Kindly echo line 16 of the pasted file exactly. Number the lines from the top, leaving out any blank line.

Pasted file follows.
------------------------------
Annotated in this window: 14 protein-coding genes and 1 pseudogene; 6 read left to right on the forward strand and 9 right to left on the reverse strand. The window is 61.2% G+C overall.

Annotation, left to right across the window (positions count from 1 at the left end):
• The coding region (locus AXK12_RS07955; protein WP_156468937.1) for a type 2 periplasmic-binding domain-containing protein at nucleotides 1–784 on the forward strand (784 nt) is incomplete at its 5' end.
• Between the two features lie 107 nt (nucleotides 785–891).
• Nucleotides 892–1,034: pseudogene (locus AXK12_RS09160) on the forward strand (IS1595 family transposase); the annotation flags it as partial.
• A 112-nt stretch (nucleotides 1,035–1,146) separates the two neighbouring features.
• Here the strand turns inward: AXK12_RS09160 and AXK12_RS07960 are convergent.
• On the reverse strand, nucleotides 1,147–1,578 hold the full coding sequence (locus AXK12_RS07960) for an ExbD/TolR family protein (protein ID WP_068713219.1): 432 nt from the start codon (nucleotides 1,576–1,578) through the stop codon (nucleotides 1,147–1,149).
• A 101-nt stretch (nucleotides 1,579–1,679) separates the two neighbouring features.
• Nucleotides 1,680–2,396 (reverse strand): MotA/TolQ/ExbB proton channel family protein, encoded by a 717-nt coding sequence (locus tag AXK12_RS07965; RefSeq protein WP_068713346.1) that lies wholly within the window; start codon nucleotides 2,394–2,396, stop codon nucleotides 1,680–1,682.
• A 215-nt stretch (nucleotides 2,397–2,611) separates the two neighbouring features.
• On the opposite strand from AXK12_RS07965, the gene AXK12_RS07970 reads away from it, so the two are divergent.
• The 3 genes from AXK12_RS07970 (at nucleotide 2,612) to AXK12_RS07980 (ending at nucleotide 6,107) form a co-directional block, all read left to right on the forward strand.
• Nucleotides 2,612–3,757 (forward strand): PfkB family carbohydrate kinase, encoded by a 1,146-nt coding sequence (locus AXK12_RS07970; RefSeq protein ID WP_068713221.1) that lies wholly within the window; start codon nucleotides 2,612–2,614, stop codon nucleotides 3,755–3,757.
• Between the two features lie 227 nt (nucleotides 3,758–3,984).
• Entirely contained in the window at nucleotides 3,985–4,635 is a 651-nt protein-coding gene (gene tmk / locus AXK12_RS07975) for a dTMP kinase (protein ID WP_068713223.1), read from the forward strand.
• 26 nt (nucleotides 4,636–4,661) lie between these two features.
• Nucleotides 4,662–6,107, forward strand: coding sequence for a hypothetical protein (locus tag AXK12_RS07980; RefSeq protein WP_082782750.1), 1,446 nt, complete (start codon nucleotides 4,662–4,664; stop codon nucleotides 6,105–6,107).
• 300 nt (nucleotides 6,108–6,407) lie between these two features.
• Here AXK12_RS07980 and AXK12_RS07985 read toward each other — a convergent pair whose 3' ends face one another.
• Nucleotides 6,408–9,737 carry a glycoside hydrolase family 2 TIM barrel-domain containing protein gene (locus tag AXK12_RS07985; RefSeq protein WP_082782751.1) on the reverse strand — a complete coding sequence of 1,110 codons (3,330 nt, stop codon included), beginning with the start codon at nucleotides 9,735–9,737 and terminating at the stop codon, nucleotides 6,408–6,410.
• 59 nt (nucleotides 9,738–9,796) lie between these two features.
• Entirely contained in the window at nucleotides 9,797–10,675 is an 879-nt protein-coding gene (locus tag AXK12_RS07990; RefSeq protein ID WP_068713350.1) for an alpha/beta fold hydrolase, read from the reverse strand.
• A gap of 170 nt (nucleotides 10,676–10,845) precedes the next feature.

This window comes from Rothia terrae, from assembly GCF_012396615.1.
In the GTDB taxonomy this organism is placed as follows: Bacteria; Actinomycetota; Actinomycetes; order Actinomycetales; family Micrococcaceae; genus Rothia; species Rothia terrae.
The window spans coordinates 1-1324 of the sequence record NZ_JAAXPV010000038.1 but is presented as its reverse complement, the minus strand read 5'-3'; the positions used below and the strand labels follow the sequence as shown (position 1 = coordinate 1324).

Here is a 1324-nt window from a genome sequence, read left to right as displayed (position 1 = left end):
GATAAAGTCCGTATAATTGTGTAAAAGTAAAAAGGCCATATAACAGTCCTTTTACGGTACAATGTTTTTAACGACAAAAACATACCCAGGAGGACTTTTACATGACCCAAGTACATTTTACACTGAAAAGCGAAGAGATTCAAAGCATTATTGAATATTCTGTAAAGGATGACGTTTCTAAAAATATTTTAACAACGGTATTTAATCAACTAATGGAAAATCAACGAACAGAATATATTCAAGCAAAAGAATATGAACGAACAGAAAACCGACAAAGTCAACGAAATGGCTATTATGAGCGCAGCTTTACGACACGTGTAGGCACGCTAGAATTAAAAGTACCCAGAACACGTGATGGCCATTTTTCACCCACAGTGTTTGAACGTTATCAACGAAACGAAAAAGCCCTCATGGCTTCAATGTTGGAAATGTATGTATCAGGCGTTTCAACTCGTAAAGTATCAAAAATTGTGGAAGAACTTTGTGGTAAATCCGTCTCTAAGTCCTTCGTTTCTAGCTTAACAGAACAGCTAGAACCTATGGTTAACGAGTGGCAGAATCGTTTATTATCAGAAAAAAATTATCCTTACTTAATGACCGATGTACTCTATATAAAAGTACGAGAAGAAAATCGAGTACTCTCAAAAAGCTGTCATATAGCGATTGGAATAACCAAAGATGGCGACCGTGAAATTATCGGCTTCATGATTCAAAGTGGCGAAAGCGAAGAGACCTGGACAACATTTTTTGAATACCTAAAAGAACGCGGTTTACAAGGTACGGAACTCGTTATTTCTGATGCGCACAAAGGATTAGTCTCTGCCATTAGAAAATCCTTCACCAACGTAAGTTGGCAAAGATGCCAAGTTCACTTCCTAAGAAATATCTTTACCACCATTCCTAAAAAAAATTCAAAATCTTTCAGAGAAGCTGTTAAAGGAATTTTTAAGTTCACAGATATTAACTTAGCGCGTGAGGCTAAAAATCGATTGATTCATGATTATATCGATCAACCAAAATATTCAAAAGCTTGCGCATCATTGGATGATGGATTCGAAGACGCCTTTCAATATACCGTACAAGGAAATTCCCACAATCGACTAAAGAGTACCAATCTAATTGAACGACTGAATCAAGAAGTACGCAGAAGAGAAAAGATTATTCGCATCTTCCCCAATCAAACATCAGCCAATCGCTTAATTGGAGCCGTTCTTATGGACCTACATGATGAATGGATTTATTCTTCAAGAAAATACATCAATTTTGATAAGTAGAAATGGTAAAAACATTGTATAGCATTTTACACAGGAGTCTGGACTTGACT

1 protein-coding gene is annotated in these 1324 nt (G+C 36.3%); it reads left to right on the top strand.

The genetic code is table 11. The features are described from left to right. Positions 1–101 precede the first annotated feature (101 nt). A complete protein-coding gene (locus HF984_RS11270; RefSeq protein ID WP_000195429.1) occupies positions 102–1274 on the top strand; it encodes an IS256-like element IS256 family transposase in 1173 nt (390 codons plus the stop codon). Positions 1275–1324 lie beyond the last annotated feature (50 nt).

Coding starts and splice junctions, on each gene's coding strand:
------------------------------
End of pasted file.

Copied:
• Entirely contained in the window at nucleotides 3,985–4,635 is a 651-nt protein-coding gene (gene tmk / locus AXK12_RS07975) for a dTMP kinase (protein ID WP_068713223.1), read from the forward strand.